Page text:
June 5, 2020 kestenbaumh

The following story was originally written and published by The Korean Daily and translated into English by Jongwon Lee. The translation was made possible thanks to financial support from the Geraldine R. Dodge Foundation. The story is being republished here with permission from The Korean Daily and is available for republication with full attribution by all NJ News Commons members. For more information about this program or for republication rules, contact the Center for Cooperative Media at info@centerforcooperativemedia.org.

COVID-19 scams target Korean nail salons in New Jersey

By Jongwon Park, Staff Reporter
The Korea Daily, 05/14/2020

Original story: http://www.koreadaily.com/news/read.asp?art_id=8118799

BERGEN COUNTY — A group of small business owners warns Korean-owned nail salons in New Jersey about imposter callers using the coronavirus pandemic to steal their money and personal information.

Several fraudulent calls claiming to be the Korean Nail Business Association of New Jersey (KNBANJ) were reported, according to Jong Man Son, president of KNBANJ. 

On a number of incidents, scammers promised nail salon owners of free online advertisement in exchange of their personal information.

A recorded call from a scammer said: “We are from KNBANJ. We are collaborating with Google and promoting Korean nail salons for free. Write down the six-digit number and call Google. You will have a free advertisement [during this pandemic].”

“KNBANJ will never make such a call,” Son added. “Our members must inform their employees not to engage or call Google.”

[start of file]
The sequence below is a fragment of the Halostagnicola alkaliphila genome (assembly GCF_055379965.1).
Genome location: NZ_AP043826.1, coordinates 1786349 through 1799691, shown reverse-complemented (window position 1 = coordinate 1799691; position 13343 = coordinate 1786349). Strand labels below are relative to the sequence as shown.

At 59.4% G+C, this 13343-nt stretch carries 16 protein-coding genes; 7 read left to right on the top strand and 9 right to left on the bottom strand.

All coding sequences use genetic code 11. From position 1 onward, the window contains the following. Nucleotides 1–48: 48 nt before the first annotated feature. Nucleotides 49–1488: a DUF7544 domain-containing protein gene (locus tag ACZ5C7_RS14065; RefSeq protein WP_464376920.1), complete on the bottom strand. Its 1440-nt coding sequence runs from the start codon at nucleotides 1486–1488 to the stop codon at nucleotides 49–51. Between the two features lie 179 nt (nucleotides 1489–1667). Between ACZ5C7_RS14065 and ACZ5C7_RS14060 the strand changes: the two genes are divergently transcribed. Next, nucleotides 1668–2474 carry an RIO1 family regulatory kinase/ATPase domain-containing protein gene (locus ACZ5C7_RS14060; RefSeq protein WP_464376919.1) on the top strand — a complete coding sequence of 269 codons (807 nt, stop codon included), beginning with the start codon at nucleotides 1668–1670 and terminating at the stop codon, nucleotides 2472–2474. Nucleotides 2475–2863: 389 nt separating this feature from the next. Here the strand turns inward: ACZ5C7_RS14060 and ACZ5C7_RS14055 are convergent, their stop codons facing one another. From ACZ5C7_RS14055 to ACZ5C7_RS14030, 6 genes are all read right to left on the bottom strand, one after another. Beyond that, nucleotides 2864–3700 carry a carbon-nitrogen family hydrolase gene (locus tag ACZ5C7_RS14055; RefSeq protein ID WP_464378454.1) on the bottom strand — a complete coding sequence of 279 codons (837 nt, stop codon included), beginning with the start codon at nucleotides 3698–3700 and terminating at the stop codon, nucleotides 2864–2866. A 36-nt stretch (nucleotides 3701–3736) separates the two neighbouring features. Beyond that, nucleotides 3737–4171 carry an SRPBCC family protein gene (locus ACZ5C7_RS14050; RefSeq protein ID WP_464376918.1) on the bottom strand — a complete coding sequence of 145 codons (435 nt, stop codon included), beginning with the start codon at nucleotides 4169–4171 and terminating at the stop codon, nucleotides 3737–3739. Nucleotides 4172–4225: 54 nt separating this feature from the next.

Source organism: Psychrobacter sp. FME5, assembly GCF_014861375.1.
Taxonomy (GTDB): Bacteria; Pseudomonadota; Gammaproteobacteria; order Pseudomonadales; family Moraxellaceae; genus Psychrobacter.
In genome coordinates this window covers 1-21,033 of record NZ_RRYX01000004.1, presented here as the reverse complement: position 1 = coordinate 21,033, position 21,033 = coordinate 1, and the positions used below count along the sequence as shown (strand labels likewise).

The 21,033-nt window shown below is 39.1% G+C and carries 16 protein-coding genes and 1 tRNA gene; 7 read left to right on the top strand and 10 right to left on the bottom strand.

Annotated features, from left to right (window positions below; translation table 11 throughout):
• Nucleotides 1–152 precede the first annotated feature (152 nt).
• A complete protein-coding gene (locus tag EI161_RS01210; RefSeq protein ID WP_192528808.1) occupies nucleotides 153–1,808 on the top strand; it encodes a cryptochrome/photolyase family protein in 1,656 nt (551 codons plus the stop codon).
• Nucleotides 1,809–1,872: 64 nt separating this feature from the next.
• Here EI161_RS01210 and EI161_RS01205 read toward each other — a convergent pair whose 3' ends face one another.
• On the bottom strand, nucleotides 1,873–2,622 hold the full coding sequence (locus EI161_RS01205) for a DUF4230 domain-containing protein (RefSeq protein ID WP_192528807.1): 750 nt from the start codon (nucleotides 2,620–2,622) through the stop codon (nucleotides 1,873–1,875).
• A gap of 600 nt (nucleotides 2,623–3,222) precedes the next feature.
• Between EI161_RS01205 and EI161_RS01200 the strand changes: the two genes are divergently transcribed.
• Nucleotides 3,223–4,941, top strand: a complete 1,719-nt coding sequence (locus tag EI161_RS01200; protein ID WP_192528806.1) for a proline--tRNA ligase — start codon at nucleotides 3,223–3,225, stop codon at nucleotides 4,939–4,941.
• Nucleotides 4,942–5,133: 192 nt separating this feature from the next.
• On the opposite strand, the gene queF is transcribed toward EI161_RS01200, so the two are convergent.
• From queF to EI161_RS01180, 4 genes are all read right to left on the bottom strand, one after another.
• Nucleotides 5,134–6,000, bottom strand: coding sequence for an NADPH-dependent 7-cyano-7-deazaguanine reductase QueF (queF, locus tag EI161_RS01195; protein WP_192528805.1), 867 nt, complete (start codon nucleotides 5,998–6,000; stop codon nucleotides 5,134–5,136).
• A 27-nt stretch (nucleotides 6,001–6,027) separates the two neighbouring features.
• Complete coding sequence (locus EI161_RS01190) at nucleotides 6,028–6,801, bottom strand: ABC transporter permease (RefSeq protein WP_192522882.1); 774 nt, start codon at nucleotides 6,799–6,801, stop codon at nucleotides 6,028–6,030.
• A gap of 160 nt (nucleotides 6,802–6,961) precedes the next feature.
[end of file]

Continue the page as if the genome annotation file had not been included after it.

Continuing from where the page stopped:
Price gouging

Scammers also reached out to nail salon owners online, claiming to have access to a large number of face masks. A scammer identified as C, for example, was selling a box of face masks for $51. 

But some scammers are members of the Korean community. 

In Korea Town, several retail shops are buying South Korean-made face mask for less than a dollar a piece and then selling it for $6.50.

The New Jersey Attorney General’s Office and the Division of Consumer Affairs (DCA) warned business owners that price-gouging violations are punishable by civil penalties of up to $10,000 for the first offense and $20,000 for the second and subsequent offenses. 

Be alert and careful

Since the coronavirus outbreak, DCA has received about 270 consumer complaints, alleging price gouging or other unfair business practices. 

Son urged Korean-owned nail salon to stay alert and be careful not to fall victims of scams during this pandemic.

“We should take care of our customers’ health, but we should also take care of our own businesses,” Son said.